Sun Ra Arkestra (Interview)

This is Sun Ra; of course he's from Saturn

Feature by Paul Mitchell | 16 Apr 2006
During his final illness, Sun Ra's baffled physician called a neurologist for his advice. "This man insists he's from Saturn. What should we do?" The second doctor arrived, and taking one look said, "This is Sun Ra; of course he's from Saturn."

Thus in 1993 were ended the days of the man known as the 'Salvador Dali' of jazz, a man of considerable prowess as a composer, bandleader and piano player, but one who will probably always be better remembered his outlandish "cosmic philosophy".

To do so however, does a serious disservice to his contributions to music. As Marshall Allen (member for over 40 years and current bandleader of Sun Ra's 'Arkestra') explains graciously to The Skinny "There is so much that Sun Ra has left us that it is impossible to encapsulate it - whether we are talking about the music or his philosophies." He has a point - long before Miles Davis had presented us with his electric jazz fusion, Sun Ra (birth name: Herman Blount) had introduced keyboards, synthesisers and a spirit of freewheeling invention into the form.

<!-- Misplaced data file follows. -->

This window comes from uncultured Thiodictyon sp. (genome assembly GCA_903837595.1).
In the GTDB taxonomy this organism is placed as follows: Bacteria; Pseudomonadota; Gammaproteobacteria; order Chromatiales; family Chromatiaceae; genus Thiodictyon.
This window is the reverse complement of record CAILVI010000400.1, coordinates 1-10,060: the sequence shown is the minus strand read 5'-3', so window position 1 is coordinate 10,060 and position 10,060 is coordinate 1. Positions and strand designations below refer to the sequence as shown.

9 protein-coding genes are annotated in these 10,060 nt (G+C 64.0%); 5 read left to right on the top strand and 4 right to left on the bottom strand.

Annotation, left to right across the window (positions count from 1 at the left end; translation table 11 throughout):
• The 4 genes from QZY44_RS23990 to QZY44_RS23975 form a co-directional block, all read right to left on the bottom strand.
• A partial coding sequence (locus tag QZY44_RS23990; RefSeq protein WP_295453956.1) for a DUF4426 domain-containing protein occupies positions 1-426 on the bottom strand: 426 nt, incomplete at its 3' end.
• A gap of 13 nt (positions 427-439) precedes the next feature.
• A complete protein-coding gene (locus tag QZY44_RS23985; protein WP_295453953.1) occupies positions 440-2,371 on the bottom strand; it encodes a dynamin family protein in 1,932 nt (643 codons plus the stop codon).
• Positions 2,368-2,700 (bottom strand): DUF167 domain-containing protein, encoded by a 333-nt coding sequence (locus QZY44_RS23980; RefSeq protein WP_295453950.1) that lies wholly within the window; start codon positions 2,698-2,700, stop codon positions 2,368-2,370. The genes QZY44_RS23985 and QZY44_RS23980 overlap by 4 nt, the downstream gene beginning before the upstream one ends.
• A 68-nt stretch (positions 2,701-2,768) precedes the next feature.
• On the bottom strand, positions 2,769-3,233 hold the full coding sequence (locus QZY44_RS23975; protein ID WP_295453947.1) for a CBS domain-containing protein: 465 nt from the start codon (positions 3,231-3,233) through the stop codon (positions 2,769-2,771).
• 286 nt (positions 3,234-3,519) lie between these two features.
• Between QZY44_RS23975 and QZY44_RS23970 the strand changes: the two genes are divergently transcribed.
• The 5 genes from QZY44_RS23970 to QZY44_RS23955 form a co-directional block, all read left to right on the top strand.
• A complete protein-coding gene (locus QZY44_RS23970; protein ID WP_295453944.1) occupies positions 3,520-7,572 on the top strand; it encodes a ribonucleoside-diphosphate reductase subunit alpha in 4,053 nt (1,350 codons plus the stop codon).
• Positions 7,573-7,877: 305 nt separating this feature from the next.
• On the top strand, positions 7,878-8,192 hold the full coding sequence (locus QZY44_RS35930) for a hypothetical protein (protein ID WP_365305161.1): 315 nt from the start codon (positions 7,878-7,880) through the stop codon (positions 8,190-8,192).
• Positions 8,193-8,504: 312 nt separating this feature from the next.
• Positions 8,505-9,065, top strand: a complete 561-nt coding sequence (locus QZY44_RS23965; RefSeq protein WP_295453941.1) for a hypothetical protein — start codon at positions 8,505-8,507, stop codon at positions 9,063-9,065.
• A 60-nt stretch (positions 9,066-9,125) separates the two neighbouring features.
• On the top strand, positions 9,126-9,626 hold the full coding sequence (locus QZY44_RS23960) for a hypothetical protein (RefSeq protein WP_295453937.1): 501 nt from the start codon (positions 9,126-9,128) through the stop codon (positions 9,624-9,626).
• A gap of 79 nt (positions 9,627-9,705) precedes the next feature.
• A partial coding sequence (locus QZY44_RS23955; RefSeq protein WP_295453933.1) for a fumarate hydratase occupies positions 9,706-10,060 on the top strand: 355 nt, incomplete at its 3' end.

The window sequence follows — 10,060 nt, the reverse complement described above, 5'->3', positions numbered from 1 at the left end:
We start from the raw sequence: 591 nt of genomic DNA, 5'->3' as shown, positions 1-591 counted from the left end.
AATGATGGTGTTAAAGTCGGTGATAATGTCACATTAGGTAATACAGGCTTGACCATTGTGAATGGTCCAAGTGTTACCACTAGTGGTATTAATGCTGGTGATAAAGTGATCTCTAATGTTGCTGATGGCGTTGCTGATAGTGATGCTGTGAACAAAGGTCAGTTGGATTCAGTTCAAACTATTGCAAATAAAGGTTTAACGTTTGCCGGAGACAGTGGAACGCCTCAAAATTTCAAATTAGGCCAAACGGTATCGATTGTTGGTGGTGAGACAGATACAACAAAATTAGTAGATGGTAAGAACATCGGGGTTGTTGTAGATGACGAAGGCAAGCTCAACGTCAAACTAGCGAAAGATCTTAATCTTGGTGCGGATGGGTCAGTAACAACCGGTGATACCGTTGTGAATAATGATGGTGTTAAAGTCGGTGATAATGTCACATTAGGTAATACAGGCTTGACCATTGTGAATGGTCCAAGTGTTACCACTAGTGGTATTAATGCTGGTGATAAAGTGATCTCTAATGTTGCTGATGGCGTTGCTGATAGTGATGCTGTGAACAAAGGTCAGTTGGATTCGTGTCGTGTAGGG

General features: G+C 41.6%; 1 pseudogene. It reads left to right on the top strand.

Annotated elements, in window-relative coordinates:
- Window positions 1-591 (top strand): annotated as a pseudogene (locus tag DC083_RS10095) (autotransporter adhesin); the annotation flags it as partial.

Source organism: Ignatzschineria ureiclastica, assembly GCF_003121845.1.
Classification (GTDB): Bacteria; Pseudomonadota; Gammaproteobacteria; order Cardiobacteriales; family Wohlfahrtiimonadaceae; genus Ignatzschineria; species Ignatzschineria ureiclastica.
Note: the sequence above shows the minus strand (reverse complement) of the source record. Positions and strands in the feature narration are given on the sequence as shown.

Despite his downright oddness as a person, he also had little difficulty recruiting supremely talented musicians to assist in cultivating and spreading his message. Sun Ra was quite adamant that all members double up on assorted percussion instruments and were also expected to adopt his own ascetic lifestyle – in other words, no drugs, no women, and very little pay.

Humour though, played a large part - Sun Ra delighted in telling people he had been sent to earth by an interstellar agency, and liked to dress as some kind of Space Pharaoh. More specifically, his brand of symphony through cacophony has been the inspiration for a diverse body of work - George Clinton's P-Funk, and the works of MF Doom and Four Tet to name but a scant few.

The Arkestra continues to tour and perform as of October 2005. It is a remarkable testament to the impact of the Sun Ra legacy, that these talented musicians are content to endeavour keeping his memory alive. When asked why, as extraordinarily talented musicians in their own right, members of the Arkestra have been happy to play on in his name, Allen explains. "As musicians, where else are we going to go - what more can we possibly say that Sun Ra hasn't already touched on? Would it be anything greater? The more that the future becomes the present, the more that what Sun Ra said in the past is understood and verified." And if that doesn't make sense, you just don't get it.
*New Version for print